Very good that you got $1000 below invoice. Did you pay that $495 advertising/prep fee they claim is on their "invoice"?
  • cars0153cars0153 Posts: 45
    This is normal. You and Audi had the contract not a 3rd party. Any manufacturer can sell the car for anything they want other than the original lessee. You're lucky they would even sell the car to him. Most of the time the manufacturer won't.
    They nothing wrong! You avoided payhing sales tax if you bought it.
  • hello all:

    I was at a southern california dealership today and while I was negotiating the price of an '07 a4 2.0t the dealer tried to throw in two fees: an "ad" fee, around $250 or so and an "inspection and preparation fee" around $175. He claimed that he was giving me the invoice price of the car, but with these two fees, it really seemed like $400 over invoice. I have heard something about a coop ad fee that I think is legit, but do dealers generally waive this after some negotiation? With the inspection fee, I feel like this is total bs--any input?

    Also, I was under the impression that maintenance is part of the 4 year warranty, but learned with Audis only the first--5K or 10K? miles--is free. So they tried to sell me the Audi car care program for $590 and said because the residual value is 55% instead of 54% it practically pays for itself. He also claimed they require certain maintenance as part of the lease contract which ends up costing more that $590. What's the deal with this?

    Appreciate your help. Thanks!
  • audihorseaudihorse Posts: 15
    The add on fees are something that Boston area dealers do, too - adding up to $495. Read the previous recent posts on this board for info. Negotiate to under invoice or tell the dealer you don't want to pay those fees and will go elsewhere. Although because every dealer in So Cal is in on these "invoice" add ons it might be easier to ignore the fees and just negotiate to the price you have in mind which should be invoice or below on an 07 (before the fees.) If I had it to do over I would have struck a better deal for myself and I did get my lease at invoice. At least in SoCal I think they go easy on doc fees $45? (for title, reg. etc.) - separate from this advertising/prep add on "invoice" fee. I made them throw in all weather mats and wagon mat to make up for that $300 doc fee in Boston area.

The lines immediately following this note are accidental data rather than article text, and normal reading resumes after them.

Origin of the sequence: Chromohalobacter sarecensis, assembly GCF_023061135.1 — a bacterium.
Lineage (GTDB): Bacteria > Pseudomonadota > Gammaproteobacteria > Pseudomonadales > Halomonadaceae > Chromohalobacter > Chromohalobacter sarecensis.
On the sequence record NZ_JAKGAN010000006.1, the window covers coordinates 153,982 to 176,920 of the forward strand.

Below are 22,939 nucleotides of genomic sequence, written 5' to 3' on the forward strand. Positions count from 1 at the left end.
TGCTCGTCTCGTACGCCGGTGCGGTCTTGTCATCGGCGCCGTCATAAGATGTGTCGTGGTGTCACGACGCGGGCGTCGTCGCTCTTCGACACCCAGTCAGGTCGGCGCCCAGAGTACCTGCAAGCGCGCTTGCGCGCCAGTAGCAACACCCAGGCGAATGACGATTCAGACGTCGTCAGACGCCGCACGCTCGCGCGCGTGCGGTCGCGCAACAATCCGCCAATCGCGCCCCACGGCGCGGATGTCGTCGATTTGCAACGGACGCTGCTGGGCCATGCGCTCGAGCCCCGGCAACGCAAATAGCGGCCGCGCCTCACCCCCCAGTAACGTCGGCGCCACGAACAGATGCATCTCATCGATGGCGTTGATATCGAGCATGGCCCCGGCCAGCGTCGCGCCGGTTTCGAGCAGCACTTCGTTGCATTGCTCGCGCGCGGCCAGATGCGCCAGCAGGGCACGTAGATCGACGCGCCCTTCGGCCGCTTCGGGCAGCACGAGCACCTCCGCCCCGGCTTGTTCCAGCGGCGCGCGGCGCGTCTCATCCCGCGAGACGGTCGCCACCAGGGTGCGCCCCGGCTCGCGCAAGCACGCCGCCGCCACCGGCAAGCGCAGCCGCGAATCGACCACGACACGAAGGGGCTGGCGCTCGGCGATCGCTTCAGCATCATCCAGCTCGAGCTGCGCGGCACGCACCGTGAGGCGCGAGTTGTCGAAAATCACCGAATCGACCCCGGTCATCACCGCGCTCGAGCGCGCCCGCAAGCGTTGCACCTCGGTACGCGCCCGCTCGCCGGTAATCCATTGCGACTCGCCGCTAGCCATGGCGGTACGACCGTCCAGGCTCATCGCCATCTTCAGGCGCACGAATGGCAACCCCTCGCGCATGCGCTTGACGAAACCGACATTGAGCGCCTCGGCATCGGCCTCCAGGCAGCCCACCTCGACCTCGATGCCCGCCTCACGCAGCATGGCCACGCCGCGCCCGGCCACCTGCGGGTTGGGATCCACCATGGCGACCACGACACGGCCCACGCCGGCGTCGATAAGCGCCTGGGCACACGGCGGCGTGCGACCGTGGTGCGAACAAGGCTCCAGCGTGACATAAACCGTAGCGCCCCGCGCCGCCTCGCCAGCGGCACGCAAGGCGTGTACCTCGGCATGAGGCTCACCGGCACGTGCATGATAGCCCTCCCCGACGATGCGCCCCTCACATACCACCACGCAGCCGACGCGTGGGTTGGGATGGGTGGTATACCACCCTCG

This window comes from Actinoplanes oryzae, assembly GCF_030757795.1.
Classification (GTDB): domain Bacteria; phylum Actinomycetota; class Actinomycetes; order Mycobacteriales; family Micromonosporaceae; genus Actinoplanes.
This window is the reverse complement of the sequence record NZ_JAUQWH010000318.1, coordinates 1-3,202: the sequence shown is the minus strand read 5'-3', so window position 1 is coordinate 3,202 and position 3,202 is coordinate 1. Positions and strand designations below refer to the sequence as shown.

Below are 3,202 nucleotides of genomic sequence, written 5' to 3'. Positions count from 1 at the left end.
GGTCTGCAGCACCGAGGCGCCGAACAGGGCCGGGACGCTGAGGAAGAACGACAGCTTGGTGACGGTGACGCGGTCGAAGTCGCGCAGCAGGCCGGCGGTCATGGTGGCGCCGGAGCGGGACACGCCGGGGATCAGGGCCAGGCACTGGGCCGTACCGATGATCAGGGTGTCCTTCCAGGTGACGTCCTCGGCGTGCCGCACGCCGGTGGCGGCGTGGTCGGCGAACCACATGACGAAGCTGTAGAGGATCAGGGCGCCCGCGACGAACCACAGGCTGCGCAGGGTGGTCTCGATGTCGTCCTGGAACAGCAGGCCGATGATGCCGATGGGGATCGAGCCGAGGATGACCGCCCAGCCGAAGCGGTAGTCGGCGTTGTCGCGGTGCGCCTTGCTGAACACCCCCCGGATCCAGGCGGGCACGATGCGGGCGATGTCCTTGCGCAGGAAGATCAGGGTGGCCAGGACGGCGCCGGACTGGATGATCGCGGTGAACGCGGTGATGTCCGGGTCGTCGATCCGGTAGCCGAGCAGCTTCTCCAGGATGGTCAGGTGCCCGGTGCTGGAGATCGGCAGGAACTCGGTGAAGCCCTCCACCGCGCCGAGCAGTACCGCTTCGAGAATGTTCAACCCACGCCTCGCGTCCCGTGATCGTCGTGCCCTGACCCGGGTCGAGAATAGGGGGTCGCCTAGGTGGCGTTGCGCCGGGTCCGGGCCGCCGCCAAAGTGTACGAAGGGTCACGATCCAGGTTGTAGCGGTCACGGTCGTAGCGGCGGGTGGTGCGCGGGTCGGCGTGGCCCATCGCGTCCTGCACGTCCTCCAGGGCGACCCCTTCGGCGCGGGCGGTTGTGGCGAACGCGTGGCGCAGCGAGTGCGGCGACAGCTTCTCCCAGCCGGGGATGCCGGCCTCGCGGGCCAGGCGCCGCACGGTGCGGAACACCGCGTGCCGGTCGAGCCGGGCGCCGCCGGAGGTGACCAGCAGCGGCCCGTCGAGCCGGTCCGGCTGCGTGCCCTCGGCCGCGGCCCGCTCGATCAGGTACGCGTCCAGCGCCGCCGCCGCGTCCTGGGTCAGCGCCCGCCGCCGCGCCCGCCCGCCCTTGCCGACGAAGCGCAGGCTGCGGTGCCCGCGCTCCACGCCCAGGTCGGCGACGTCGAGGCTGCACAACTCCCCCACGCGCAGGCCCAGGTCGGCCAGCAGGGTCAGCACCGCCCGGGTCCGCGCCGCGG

Audi Care is legit. Audi used to include free maintenance. Now they don't. If your lease is for 36 mos. get the Audi Care. And yes they will make you sign a doc saying you will use the Audi Care because they want to insure that their leased car will be maintained. Since you are paying for it it makes sense you would use it. But because it does bring residual up a point it is worth it.
  • rallyfanrallyfan Posts: 36
    DID YOU LEASE THE A4 I WAS LOOKING INTO THE SAME CAR CAN YOU POST SOME OF THE NUMBERS DID YOU HAVE TO PUT THE 999 DOWN AND THE OTHER FEES THAT EQUAL APPR. 2300 DOLLARS I HEARD THE MAINTENCE FEE IS LEGIT AND A GOOD DEAL CONSDERING THEY CHARGE 100 DOLLARS FOR THE 10K OIL CHANGE AND SERVICE THANKS GOOD LUCK
  • alex320alex320 Posts: 8
    Siman,

    So what was the final downpayment and monthly payment you got from them? I'm thinking about taking the plunge soon but I want to know how much they try to add on. Did you ask them about more mileage and how much that would cost? I'm not sure I could get by on only 10k a year.
  • Well I don't have the numbers in front of me, but it definitely was less than $2,300. The only up front fees I remember are the acquisition fee, registration fee, and then potentially Audi Care, which I was hesitant at first, but now will probably do based on the posts here. I think it came out to around $1,300 or $1,400. I would never put any additional money down, and I'm sure others here agree, if you do you're just throwing it away when you lease. They always want you to put money down because it makes your monthly payments lower. You're never forced to put any money down unless your going through the Audi USA deals but I don't think the current one is all that great.

    As I mentioned, I negotiated to invoice except it was really around $400 over with the ad and inspection fees. When I go to the next dealership this weekend, I'll just aim for $400 below invoice, that way if they throw in the fees it will come out to invoice.